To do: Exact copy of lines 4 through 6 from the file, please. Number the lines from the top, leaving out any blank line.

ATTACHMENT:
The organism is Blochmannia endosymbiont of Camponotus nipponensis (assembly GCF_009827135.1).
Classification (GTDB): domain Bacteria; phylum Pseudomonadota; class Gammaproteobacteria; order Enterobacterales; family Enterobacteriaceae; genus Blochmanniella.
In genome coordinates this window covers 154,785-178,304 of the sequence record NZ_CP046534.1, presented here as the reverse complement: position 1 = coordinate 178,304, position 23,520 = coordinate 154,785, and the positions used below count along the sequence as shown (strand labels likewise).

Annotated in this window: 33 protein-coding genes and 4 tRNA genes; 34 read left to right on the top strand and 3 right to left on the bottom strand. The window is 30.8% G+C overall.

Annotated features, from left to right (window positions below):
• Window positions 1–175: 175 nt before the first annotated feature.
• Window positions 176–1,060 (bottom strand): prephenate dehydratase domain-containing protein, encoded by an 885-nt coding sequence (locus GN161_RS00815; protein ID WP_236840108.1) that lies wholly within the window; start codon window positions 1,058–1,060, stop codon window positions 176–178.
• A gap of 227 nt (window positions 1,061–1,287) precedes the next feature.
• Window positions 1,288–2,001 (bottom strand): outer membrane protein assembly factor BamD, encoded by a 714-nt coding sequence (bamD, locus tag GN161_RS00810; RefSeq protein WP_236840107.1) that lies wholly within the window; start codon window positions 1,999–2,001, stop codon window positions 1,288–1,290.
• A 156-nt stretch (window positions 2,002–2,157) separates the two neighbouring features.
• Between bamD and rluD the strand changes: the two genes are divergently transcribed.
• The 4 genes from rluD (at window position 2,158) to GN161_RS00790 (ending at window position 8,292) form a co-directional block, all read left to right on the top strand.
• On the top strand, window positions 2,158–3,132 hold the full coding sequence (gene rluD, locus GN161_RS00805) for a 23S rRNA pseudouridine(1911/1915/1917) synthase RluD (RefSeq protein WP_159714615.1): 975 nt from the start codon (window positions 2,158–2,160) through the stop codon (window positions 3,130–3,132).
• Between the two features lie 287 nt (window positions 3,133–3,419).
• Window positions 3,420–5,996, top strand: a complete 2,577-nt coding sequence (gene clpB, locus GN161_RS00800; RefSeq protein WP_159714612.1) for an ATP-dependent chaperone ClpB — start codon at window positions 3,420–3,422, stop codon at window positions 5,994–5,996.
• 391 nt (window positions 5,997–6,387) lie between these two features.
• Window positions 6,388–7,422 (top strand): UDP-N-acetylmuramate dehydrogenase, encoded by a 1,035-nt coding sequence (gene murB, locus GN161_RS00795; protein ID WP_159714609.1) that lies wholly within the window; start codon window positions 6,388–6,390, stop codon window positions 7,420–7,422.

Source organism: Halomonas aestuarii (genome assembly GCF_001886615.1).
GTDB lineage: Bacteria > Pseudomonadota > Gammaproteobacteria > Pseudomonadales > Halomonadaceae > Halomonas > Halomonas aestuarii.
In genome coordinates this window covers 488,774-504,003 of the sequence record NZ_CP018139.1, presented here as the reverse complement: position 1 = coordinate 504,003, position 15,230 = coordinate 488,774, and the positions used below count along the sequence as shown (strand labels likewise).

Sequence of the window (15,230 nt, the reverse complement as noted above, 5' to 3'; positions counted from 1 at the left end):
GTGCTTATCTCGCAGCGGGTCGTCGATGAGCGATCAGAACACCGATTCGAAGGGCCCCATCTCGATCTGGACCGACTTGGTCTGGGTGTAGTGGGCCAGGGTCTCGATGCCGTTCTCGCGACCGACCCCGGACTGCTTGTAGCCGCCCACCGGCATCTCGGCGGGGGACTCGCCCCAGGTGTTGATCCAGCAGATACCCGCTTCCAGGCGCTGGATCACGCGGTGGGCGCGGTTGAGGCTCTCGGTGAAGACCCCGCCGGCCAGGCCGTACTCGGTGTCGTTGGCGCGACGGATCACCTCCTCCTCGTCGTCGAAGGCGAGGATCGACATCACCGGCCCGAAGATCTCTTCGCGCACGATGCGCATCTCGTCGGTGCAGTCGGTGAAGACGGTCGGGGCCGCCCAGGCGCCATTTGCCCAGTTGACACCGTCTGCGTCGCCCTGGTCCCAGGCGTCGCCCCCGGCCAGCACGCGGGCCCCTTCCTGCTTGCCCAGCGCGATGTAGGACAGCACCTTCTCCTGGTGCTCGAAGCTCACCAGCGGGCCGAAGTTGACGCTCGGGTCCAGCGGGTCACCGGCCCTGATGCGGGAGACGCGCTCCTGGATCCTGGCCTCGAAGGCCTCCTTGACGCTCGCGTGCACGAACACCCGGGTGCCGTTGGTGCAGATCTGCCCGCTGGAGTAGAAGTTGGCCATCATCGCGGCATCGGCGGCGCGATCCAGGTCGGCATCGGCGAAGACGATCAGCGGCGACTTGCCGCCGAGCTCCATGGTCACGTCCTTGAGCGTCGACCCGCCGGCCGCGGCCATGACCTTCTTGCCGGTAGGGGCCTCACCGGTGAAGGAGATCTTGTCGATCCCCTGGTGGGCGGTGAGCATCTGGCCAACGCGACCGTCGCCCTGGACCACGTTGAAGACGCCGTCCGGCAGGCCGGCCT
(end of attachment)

Annotated in this window: 33 protein-coding genes and 4 tRNA genes; 34 read left to right on the top strand and 3 right to left on the bottom strand. The window is 30.8% G+C overall.

Annotated features, from left to right (window positions below):
• Window positions 1–175: 175 nt before the first annotated feature.